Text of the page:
Fresh off a 42-show/13-country European tour with his own band, Supertramp guitarist and L.A. studio ace Carl Verheyen has just released his 12th studio CD, Mustang Run. Following 2010’s live CD/DVD The Road Divides, it’s his first studio disc since the guitar-laden Trading 8s in 2008, and it covers lots of new ground in a recording career that spans 26 years.
How did the new CD come together?
I’m constantly writing and after I got eight songs in the can, I stepped back and decided it still needed a real-high-energy piece. So, I called drummer Simon Phillips, Supertramp bassist Cliff Hugo, and keyboardist Jim Cox, and we recorded “Fusioneers Disease.” I also thought it could use something real soulful, with gospel-like chord changes, so I wrote “Spirit of Julia,” and those two songs gave me a sense of completion.
What is your goal when you record?
My goal is to make a CD that bears repeated listening. Before I made this one, I pulled out a lot of CDs by fellow guitarists that I listen to over and over again. Pat Martino’s We’ll Be Together Again and Standard Brands by Chet Atkins and Lenny Breau are two examples. It’s all about the melodic line. If it’s compelling, you’ll listen again and again.
Where did the title come from?
My son, who was 17 at the time, worked a couple summers as a camp counselor and saved $4,000 so he could buy a 1997 Mustang. The joke around the house was, “Mustang, please keep running.”
Did you use any instruments that you hadn’t used on a CD before?
Electric violin and saxophone. Jerry Goodman, the electric violinist from the original Mahavishnu Orchestra, is on “Mustang Run.” I wanted something other than a guitar to carry the melody. We used to run into each other in the studios and he was the first person who came to mind. Also, I’ve also never had a saxophone on any of my CDs. Bill Evans and Supertramp’s John Halliwell plays sax on “Bloody Well Right” and Bill Evans is on “Fourth Door on the Right.” Bill liked the song so much he’s going to use it in his live set.
What guitars did you use?
Two guitars I used a lot are from LsL: the T-Bone, which is their version of a Telecaster, and my signature model that’s like a Strat. I used a lot of my “secret weapons”; a ’72 Les Paul Deluxe with PAFs on “Taylor’s Blues,” a ’66 Gibson 335 and a John Suhr guitar on “Fusioneers Disease.” On “Last Days of Autumn” it’s a ’61 Strat and Mark Angus acoustic. I used a ’58 Strat with a Reverend Slingshot on “Amandola” and a ’66 SG with a ’56 Supro Dual Tone on “Bloody Well Right.” “Mustang Run” is a mint sunburst ’65 Strat and the solo on “Fourth Door on the Right” and all of “Spirit of Julia” is the 335. On “Julietta and the St. George,” you’ll hear my ’59 Martin D-18, a ’51 Gibson J-50, the LsL CV Special, a ’66 Rickenbacher 12-string, and a Danelectro.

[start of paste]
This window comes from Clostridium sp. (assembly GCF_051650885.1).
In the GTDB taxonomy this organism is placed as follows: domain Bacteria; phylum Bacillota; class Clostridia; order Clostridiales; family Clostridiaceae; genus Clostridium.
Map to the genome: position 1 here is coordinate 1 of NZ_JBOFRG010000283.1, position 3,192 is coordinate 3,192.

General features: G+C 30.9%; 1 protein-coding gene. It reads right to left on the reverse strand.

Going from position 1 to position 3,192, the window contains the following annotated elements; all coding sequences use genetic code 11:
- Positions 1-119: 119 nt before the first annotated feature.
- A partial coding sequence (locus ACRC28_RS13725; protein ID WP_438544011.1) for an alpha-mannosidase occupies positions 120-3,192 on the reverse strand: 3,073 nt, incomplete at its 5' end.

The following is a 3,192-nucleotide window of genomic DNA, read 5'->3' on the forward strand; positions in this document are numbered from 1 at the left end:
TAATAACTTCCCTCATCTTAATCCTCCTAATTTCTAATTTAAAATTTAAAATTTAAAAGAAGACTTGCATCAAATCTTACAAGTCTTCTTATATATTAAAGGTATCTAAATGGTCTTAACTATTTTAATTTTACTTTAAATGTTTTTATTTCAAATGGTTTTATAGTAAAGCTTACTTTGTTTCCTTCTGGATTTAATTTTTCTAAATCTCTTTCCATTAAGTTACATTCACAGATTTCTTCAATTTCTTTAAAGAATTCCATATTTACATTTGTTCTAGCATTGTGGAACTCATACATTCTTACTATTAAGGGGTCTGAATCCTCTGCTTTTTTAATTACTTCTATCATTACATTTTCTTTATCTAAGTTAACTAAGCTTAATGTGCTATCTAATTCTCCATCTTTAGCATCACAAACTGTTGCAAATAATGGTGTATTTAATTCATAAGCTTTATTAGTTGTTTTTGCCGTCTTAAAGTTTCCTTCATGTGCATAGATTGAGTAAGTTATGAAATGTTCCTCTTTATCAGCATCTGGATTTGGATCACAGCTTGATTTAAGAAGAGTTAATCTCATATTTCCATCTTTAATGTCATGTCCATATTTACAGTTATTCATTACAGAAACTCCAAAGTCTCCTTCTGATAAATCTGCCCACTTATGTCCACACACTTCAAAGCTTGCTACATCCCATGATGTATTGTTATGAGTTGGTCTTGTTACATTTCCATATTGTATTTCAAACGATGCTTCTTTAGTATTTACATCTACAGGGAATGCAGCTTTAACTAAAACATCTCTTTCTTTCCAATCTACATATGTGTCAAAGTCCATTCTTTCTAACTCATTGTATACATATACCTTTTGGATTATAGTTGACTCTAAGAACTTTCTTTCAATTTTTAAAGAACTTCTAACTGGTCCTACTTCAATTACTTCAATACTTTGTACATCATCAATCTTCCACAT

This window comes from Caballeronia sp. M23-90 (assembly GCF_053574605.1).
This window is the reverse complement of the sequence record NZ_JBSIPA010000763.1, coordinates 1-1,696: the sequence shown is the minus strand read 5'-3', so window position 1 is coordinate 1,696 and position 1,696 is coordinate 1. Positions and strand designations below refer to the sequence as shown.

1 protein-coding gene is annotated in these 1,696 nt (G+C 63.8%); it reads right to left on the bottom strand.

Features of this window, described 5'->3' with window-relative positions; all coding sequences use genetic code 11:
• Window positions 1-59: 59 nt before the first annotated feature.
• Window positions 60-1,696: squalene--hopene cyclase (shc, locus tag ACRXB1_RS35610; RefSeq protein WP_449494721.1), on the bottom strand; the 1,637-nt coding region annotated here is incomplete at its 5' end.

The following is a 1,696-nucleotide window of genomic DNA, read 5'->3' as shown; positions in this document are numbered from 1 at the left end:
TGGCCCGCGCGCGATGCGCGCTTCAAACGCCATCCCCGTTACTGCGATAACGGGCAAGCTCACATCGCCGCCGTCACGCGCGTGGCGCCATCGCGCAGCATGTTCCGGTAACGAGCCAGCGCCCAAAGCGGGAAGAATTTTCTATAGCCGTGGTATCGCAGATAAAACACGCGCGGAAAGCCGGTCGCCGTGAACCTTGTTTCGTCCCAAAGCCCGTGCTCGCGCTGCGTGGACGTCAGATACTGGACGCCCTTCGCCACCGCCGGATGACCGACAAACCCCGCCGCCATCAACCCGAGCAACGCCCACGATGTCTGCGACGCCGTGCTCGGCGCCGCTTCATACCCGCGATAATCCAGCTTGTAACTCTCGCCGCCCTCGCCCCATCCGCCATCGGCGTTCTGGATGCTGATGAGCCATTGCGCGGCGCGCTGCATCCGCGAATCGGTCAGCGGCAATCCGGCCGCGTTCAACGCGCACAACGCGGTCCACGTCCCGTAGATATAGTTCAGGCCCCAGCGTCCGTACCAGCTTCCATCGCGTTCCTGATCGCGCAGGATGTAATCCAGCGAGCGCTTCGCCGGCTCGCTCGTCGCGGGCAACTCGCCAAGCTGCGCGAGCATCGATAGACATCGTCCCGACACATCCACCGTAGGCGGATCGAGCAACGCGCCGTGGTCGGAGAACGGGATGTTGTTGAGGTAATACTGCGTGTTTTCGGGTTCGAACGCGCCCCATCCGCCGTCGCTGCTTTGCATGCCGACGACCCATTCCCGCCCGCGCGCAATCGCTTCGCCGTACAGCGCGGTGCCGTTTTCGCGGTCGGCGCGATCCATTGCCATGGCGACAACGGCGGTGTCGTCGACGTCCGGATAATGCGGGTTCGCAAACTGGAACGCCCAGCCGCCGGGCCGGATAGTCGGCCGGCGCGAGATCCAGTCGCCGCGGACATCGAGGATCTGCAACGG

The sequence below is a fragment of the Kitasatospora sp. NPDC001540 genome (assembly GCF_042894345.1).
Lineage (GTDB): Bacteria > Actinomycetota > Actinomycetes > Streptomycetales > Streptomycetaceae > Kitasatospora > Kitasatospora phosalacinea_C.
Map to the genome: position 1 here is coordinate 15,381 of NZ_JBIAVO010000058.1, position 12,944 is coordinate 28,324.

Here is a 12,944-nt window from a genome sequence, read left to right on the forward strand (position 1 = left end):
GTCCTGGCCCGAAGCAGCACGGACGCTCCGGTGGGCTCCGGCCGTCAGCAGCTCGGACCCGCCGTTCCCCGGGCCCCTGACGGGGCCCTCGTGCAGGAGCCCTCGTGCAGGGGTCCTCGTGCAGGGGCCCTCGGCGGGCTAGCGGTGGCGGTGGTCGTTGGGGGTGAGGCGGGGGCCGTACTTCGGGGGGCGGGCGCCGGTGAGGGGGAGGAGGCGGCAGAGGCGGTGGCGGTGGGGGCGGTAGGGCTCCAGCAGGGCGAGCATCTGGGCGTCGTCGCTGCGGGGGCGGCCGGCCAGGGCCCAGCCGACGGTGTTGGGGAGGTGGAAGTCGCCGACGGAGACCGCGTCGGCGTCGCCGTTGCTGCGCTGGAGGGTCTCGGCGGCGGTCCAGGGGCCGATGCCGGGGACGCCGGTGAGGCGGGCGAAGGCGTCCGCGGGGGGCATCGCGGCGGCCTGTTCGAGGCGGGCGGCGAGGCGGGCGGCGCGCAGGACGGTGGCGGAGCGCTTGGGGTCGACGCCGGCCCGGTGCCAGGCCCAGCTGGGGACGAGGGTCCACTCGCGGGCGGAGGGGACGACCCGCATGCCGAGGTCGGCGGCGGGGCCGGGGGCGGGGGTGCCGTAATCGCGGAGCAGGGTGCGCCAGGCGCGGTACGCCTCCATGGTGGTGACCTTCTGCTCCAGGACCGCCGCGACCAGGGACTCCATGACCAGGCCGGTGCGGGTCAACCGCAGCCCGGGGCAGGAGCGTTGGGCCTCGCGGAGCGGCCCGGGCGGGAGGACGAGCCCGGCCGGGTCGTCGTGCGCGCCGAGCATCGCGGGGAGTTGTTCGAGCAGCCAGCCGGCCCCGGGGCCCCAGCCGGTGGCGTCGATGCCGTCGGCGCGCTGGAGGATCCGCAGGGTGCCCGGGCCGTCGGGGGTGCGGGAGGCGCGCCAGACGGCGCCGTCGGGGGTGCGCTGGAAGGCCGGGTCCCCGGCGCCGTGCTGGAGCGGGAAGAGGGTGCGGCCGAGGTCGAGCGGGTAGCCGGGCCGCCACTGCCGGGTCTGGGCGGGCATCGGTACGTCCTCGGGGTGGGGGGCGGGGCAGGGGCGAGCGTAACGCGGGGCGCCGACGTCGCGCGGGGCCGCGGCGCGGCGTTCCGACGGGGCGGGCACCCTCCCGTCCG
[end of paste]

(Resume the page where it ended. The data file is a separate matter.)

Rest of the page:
How about amps?
The two I used the most were a 1968 Marshall plexi 50-watt and a ’66 JTM 45. I also used a ’69 100-watt Marshall and two ’64 Vox AC30s in stereo. I’m big into blackface Princetons and used four of those, along with a Doctor Z SRZ 65 and a Kharman Ghia.
Where do you record?
I like to experiment with tones in my garage, but when it comes to recording, it’s in one of L.A.’s great-sounding studios like Sunset Sound and Village Recordings. We recorded with Pro Tools but did it in studios that are tuned rooms where they have all the old API and Neve stuff that warm up a guitar signal so much. That makes me able to listen to my records 10 or 15 years later, because they hold up sonically.
Are there any pedals you really like?
I have five pedalboards and about 250 pedals laying around not on pedalboards! One of my favorites for single-coil pickups is the Il Distatore, made in Italy by Analogics. I like the T-Rex Mudhoney and the Tap Delay for playing live, but not for recording, where I prefer to do delay post-production. I also use the Providence Anodyne TC Electronics chorus pedals quite a bit.
What’s in the future?
In May, I’m going to a guitar camp in Stuttgart, and in August there’s the Guitar Town Festival in Copper Mountain, Colorado. I’m already starting to amass tunes for a new record.
This article originally appeared in VG June 2014 issue. All copyrights are by the author and Vintage Guitar magazine. Unauthorized replication or use is strictly prohibited.